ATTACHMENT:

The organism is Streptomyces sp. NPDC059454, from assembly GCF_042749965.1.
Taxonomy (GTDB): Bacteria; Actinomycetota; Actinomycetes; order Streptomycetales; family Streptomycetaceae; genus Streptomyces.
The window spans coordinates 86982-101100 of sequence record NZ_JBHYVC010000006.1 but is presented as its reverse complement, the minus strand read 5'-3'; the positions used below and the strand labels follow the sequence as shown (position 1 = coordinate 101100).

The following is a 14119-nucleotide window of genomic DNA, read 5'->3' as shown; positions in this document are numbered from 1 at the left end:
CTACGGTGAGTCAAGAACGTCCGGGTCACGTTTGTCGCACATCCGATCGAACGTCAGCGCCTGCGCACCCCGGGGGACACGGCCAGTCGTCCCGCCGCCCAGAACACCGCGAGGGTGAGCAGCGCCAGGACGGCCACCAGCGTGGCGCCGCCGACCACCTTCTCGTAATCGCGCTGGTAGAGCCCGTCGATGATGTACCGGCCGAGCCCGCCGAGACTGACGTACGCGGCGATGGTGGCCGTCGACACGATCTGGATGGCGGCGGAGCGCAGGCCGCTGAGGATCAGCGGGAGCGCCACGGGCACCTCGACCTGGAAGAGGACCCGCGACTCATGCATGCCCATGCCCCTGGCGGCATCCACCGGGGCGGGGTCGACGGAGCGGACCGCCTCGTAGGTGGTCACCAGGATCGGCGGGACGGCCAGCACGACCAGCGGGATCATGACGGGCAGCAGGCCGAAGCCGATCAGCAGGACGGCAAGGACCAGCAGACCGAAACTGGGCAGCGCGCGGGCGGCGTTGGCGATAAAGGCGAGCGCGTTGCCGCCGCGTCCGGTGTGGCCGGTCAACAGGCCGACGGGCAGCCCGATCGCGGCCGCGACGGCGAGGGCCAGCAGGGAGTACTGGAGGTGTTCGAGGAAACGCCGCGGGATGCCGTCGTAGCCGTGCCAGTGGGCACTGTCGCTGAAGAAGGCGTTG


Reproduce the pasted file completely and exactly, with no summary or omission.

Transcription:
The organism is Streptomyces sp. NPDC059454, from assembly GCF_042749965.1.
Taxonomy (GTDB): Bacteria; Actinomycetota; Actinomycetes; order Streptomycetales; family Streptomycetaceae; genus Streptomyces.
The window spans coordinates 86982-101100 of sequence record NZ_JBHYVC010000006.1 but is presented as its reverse complement, the minus strand read 5'-3'; the positions used below and the strand labels follow the sequence as shown (position 1 = coordinate 101100).

The following is a 14119-nucleotide window of genomic DNA, read 5'->3' as shown; positions in this document are numbered from 1 at the left end:
CTACGGTGAGTCAAGAACGTCCGGGTCACGTTTGTCGCACATCCGATCGAACGTCAGCGCCTGCGCACCCCGGGGGACACGGCCAGTCGTCCCGCCGCCCAGAACACCGCGAGGGTGAGCAGCGCCAGGACGGCCACCAGCGTGGCGCCGCCGACCACCTTCTCGTAATCGCGCTGGTAGAGCCCGTCGATGATGTACCGGCCGAGCCCGCCGAGACTGACGTACGCGGCGATGGTGGCCGTCGACACGATCTGGATGGCGGCGGAGCGCAGGCCGCTGAGGATCAGCGGGAGCGCCACGGGCACCTCGACCTGGAAGAGGACCCGCGACTCATGCATGCCCATGCCCCTGGCGGCATCCACCGGGGCGGGGTCGACGGAGCGGACCGCCTCGTAGGTGGTCACCAGGATCGGCGGGACGGCCAGCACGACCAGCGGGATCATGACGGGCAGCAGGCCGAAGCCGATCAGCAGGACGGCAAGGACCAGCAGACCGAAACTGGGCAGCGCGCGGGCGGCGTTGGCGATAAAGGCGAGCGCGTTGCCGCCGCGTCCGGTGTGGCCGGTCAACAGGCCGACGGGCAGCCCGATCGCGGCCGCGACGGCGAGGGCCAGCAGGGAGTACTGGAGGTGTTCGAGGAAACGCCGCGGGATGCCGTCGTAGCCGTGCCAGTGGGCACTGTCGCTGAAGAAGGCGTTG